The Staple of Naples
It was in 1899 that Italy's Queen Margherita and King Umberto I, in a public-relations move calculated to foster an affinity with the common folk, took a royal traipse into Naples for some pizza. In their honor the pizzaiolo commissioned for the event what is believed to be the first pie with mozzarella, tomatoes, and basil, which he striped in the manner of the Italian flag and called pizza alla Margherita.
Unbeknownst to them at the time, the regal couple's culinary opportunism would set a precedent for generations of subsequent Tums-popping politicians, who nowadays must publicly demonstrate delight with dozens of diverse ethnic foods, from chicharrones to knishes to, yes, pizza, sometimes all in the same day, in order to secure photo-ops with their common-folk constituents. But the king and queen were not only politically acute; they also were ahead of the curve regarding pizza. Although the flat, round yeast bread had enjoyed notoriety in the poorer sections of Naples since the Seventeenth Century, and the first Neopolitan pizzeria opened in 1830, it wasn't until the 1970s that the rest of Italy readily relinquished itself to the pies' appeal. Margherita and Umberto's visit to Naples also preceded by six years the debut of the first American pizzeria, on New York's Spring Street. The pie's popularity sprang from there throughout the nation, where today it's a $20 billion industry (more if you factor in pepperoni and anchovies).
Since the opening of Blú four months ago, even those in South Miami are now privy to pizza worthy of royalty. The charming, moderately priced, trattorialike Pizzeria del Sole is a 40-seat spinoff (with 30 more chairs outside) of the charming, moderately priced, trattorialike Trattoria Sole next door. Two main benefits from that association: The wine selection is far more extensive than one reasonably could expect to find in a pizzeria; and some of Blú's appetizers are prototypes of those honed in the Trattoria's talented kitchen, like translucent beef carpaccio and fritto fantasia, a plate of lightly fried shrimp, calamari, mushrooms, eggplant, zucchini, and pineapple.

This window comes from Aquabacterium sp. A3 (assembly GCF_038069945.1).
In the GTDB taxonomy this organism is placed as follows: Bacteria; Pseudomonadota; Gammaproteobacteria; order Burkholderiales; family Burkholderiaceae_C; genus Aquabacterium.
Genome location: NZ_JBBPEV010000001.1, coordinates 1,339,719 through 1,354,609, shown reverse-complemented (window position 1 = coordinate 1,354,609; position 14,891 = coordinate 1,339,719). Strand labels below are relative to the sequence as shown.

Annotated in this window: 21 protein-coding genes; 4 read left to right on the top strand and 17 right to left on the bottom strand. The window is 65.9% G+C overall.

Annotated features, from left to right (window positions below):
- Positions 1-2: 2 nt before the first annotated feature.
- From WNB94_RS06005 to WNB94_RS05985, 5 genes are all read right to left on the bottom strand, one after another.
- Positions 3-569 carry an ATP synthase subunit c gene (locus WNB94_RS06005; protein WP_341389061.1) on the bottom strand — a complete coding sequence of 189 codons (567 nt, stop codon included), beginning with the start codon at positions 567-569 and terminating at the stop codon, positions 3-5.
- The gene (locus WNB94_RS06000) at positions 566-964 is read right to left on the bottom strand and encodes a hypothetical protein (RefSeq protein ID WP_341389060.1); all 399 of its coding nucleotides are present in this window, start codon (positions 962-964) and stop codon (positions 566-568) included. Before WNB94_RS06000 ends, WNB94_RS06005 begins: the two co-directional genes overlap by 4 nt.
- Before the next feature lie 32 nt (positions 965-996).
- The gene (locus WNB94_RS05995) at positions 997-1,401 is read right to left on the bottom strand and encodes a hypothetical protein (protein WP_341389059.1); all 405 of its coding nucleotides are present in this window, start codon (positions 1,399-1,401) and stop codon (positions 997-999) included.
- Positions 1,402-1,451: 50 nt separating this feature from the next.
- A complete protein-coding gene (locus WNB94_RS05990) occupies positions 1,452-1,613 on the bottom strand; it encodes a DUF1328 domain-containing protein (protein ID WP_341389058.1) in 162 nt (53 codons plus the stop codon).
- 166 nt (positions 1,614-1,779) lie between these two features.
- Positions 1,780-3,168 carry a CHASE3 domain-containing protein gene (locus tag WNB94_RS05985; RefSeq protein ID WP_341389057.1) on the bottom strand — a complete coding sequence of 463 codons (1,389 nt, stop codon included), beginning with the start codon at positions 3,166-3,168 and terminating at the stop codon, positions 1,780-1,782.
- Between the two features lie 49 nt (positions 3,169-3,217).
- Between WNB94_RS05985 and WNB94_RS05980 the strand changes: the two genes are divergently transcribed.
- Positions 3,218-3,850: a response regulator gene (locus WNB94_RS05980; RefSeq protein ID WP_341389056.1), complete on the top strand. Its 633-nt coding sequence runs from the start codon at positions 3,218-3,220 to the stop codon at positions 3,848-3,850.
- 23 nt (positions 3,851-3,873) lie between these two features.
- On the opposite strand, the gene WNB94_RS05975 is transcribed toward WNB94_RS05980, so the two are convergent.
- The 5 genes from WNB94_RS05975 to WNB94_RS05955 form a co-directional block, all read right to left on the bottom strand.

Panini, focaccia, and half-moon calzone constitute the offerings for pizza poopers, but the pies are what I'd come to try. The blissfully blistering treatment they undergo while baking rapidly in a smoldering-hot wood-burning oven (forno a legna) yields a crisp semicharred crust with a thin bready middle and seared topping of bubbling cheese and tomato sauce (made with imported San Marzano canned tomatoes). Delicious, really. There are 28 variations from which to choose, like spinach/fontina, eggplant/Parmesan, artichoke/mushroom, and anchovies/oregano -- a staple in Naples and Rome. There also are more than a dozen sauceless pizza bianche, which include tartufon, with mozzarella, mushrooms, and white truffle oil; and pizza blú, covered in mozzarella, fontina, eggplant, potatoes, and fresh rosemary.
The latter was blandly seasoned, and could have used more rosemary, but dashes of salt, pepper, and crushed red pepper flakes brought it up to par.
The priciest pizza is $13.50, the average around $10, but none was more rewarding than the Margherita, which Blú insists on calling fiore di campo. Sure it's "common," and at $7.50 the least expensive pie, but if a tomato, mozzarella, and basil pizza was good enough for the king and queen of Italy, it's good enough for me.
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